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Last Updated: Sunday, 18 September 2005, 12:52 GMT 13:52 UK
German voters' views: Marion Calvert
Marion Calvert
Name: Marion Calvert
Age: 41
Lives: Weeze
Works: Housewife
Current voting intention: Undecided

I will either vote for the FDP or the SPD.

I think the FDP is the least evil of all the parties!

But a vote for them would also be a vote for Angela Merkel and the CDU, which I am reluctant to do.

People are fed up with the current regime, but I don't think things will get any better under Merkel.

I honestly don't think she would implement much change.

I may vote for the SPD and simply hope things get better.

Unfortunately politicians in Germany don't go out and canvass people on the doorstep.

If you are lucky you get a leaflet pushed through the letterbox or they might talk to you at a stall in the High Street but that's all.

Nobody here seems to be interested in getting my vote. As a result, I'm not sure where the parties stand on the issues.


I would vote for any party that makes it easier to get a job or become self-employed.

I would like to get back to work but am finding it difficult. I am trained in accountancy and health care.

I want to see less bureaucracy when it comes to finding a job.

The government should make it possible for people like me to get back to work without the need to have all the necessary certificates or qualifications.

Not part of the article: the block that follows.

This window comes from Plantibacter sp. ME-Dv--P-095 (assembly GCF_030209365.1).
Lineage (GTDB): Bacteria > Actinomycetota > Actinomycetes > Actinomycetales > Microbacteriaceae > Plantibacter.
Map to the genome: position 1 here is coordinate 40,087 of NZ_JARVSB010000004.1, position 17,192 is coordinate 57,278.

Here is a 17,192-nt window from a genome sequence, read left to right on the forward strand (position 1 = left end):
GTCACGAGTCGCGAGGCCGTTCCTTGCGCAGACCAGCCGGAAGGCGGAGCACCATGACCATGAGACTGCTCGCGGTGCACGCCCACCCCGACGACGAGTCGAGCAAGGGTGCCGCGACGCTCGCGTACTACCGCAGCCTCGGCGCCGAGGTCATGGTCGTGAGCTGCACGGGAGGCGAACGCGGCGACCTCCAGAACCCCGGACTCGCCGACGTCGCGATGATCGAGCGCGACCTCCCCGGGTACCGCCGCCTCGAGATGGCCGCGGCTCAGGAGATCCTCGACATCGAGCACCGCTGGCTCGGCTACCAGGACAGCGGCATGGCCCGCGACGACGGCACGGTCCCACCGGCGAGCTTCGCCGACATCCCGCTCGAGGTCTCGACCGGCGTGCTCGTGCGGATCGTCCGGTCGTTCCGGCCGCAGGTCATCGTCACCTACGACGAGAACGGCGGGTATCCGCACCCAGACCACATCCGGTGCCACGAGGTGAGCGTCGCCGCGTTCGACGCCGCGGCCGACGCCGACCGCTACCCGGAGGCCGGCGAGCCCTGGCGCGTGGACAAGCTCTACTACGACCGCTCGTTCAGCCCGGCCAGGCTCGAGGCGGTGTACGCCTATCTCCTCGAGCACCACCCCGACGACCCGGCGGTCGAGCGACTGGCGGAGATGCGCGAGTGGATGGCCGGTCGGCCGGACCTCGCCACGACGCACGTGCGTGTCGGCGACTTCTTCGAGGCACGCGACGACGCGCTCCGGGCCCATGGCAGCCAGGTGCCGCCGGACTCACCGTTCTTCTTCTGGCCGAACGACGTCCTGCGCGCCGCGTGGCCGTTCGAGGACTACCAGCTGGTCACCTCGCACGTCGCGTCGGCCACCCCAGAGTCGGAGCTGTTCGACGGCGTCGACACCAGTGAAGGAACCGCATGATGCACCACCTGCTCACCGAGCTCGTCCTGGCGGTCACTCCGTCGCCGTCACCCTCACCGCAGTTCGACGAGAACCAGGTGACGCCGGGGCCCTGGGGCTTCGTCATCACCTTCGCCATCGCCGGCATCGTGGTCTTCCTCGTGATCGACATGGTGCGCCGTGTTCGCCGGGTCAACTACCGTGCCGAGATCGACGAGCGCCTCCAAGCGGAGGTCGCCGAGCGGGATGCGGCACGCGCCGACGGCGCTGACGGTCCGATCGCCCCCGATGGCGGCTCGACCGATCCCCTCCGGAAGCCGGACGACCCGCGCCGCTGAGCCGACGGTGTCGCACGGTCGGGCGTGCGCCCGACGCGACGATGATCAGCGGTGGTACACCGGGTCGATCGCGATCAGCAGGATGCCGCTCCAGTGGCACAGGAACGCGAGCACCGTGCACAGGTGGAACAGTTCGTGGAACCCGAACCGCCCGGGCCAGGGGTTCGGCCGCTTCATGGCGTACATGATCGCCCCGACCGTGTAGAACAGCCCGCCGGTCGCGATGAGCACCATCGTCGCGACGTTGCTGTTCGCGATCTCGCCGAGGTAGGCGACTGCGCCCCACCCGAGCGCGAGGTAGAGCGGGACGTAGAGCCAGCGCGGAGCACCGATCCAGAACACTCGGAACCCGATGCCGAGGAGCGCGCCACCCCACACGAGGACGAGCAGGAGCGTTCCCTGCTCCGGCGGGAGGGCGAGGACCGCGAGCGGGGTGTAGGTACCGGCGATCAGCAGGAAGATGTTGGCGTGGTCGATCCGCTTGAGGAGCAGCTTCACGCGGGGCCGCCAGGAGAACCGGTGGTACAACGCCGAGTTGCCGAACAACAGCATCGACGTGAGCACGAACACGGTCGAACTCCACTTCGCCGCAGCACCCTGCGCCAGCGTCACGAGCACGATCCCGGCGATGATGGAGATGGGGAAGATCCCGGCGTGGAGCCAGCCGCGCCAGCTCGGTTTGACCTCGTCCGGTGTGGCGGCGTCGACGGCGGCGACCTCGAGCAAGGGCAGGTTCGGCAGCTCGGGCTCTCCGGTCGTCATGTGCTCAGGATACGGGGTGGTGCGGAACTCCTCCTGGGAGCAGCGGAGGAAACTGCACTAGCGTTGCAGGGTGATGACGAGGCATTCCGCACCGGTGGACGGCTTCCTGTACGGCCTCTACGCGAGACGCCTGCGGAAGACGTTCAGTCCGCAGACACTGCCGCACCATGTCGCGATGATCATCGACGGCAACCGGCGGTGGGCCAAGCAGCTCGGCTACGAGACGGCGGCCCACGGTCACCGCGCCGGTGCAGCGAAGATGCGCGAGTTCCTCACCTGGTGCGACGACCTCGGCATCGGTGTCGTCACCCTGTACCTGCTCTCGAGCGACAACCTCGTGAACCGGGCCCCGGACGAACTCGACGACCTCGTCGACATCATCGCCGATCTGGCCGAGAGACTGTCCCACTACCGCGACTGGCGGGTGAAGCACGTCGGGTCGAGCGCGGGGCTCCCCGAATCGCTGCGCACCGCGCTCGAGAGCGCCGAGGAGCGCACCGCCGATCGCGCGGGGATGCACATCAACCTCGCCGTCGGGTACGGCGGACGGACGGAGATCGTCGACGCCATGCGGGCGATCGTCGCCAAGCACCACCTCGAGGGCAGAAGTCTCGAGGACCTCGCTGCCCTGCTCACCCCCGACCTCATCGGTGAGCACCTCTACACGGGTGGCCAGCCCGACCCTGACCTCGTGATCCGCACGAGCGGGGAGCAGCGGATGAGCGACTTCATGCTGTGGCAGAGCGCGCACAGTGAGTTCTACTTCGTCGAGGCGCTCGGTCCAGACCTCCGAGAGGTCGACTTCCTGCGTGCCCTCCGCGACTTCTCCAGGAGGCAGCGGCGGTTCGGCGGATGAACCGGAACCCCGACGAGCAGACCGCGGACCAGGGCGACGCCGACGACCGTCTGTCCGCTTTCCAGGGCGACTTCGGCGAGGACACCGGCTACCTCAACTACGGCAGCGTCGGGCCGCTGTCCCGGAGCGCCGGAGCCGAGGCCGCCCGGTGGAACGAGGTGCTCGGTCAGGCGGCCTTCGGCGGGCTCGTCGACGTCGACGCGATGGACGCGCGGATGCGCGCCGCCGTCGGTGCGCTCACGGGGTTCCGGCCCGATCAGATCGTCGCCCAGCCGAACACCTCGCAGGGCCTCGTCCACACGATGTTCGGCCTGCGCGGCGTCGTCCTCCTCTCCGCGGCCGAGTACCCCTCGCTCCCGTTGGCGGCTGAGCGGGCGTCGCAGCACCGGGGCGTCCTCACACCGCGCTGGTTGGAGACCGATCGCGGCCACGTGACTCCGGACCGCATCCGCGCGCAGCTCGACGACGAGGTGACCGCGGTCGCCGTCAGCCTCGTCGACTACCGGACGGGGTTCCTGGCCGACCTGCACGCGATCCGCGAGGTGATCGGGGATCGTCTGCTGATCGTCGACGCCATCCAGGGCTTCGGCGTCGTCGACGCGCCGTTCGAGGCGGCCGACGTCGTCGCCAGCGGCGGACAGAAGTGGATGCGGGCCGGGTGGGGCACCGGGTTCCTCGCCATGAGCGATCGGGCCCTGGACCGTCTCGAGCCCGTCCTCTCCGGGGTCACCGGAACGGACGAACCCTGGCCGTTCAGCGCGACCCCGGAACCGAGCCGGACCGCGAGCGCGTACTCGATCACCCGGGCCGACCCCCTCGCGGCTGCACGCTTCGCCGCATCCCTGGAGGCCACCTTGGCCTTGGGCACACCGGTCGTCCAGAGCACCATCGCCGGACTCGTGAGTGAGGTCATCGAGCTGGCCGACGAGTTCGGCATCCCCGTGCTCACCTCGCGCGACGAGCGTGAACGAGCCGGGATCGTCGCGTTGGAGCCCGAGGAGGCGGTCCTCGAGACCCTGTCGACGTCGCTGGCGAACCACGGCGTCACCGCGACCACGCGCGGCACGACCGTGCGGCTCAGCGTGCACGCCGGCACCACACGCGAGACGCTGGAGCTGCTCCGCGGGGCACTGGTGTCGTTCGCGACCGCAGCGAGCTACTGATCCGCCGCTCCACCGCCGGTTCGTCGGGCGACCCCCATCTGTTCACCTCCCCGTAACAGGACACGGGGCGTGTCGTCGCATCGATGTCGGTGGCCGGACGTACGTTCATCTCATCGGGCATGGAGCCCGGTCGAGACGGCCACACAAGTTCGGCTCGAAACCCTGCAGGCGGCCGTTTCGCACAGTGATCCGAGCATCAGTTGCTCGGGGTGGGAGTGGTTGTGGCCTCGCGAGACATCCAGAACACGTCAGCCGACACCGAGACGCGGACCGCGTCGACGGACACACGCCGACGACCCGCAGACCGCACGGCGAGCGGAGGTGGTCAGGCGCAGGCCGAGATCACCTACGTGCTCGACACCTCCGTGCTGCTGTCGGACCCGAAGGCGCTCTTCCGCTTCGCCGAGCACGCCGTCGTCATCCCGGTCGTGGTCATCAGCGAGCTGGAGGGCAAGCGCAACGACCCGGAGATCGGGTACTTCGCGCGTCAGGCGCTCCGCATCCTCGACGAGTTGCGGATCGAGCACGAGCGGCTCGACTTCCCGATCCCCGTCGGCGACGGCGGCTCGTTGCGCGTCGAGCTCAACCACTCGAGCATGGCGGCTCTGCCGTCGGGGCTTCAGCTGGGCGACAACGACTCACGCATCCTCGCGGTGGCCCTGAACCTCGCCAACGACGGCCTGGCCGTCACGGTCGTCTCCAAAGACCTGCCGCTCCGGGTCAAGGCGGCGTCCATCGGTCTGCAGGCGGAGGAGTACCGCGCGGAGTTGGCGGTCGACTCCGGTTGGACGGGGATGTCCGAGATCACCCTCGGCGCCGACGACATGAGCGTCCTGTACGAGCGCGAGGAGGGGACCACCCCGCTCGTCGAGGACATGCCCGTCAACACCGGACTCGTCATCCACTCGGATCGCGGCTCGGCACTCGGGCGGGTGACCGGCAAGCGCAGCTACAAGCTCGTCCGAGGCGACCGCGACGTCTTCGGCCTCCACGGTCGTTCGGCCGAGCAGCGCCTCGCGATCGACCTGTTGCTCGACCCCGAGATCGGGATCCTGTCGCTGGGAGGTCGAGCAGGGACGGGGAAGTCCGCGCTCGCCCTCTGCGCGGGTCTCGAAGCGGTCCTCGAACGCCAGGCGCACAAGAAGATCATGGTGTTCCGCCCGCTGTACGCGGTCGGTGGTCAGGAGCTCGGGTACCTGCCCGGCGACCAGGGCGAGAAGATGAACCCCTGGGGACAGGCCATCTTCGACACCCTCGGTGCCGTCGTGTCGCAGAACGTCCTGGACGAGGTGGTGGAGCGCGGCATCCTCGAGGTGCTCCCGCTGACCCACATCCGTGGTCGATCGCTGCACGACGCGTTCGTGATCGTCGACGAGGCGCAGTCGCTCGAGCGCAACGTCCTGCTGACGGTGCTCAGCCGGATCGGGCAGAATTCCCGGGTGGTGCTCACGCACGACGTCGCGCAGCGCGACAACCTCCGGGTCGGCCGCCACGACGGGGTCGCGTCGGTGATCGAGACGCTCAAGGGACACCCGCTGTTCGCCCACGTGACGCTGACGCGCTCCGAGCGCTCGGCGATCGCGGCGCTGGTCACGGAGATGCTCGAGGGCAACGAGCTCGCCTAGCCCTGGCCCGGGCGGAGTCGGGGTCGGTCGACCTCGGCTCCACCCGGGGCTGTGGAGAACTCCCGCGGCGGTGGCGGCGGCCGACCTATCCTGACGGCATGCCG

I would also like to see a free health service, similar to the NHS in the UK. The health service here is good, but expensive.

I will make my mind up who to vote for by polling day on Sunday.

But it's really up to the parties to convince me to vote for them.

Send us your reaction to Marion's views using the form below.

Your comments:

It is not a question of who wants Marion's vote, but who Marion wants to give her vote to. Her decision along with those taken by her fellow Germans will have an impact on the country's future and determine Germany's role in the world economy. If Germany wants to remain a economic might, it needs reform and it needs it now.

The little I know about the German economy and current political climate is enough for me agree that change must happen. If you are not interested in Merkel, and therefore the FDP, then a vote for another smaller party might be good - a protest, but also a viable alternative. The Linkspartei (PDS) are looking good for 3rd place in this election, and would probably scare the CDU and SPD into making red noises. As for the bureaucracy involved in getting a job - I suppose it depends on what job you are after, but checks and qualifications are important to make sure that you are up to the job in theory before they put it into practice. And good on you for wanting a system like the NHS! Despite the recent PFI scams, the NHS is still very good, but we have a long way to go to restore to its Bevanist routes.
Alex, Cambridge, UK

The UK makes for an interesting comparison but not necessarily a desirable one. The free NHS is free. It is also a shambles. One waits for many months for treatment which one can obtain more or less immediately in countries like France and Germany. Likewise on employment, jobs are very easy to find in the UK. If you want a job you can get one. But they buy you very little: houses are unaffordable, the streets are filled with traffic and crime makes it a pretty unsafe place to be. Much of that, both the availability of jobs and the lack of social cohesion is due to Conservative (Thatcherite) policies. If you want jobs, by all means vote Conservative. But be warned, it will be at the price of your society!
Michael Greenbaum, Strasbourg, France

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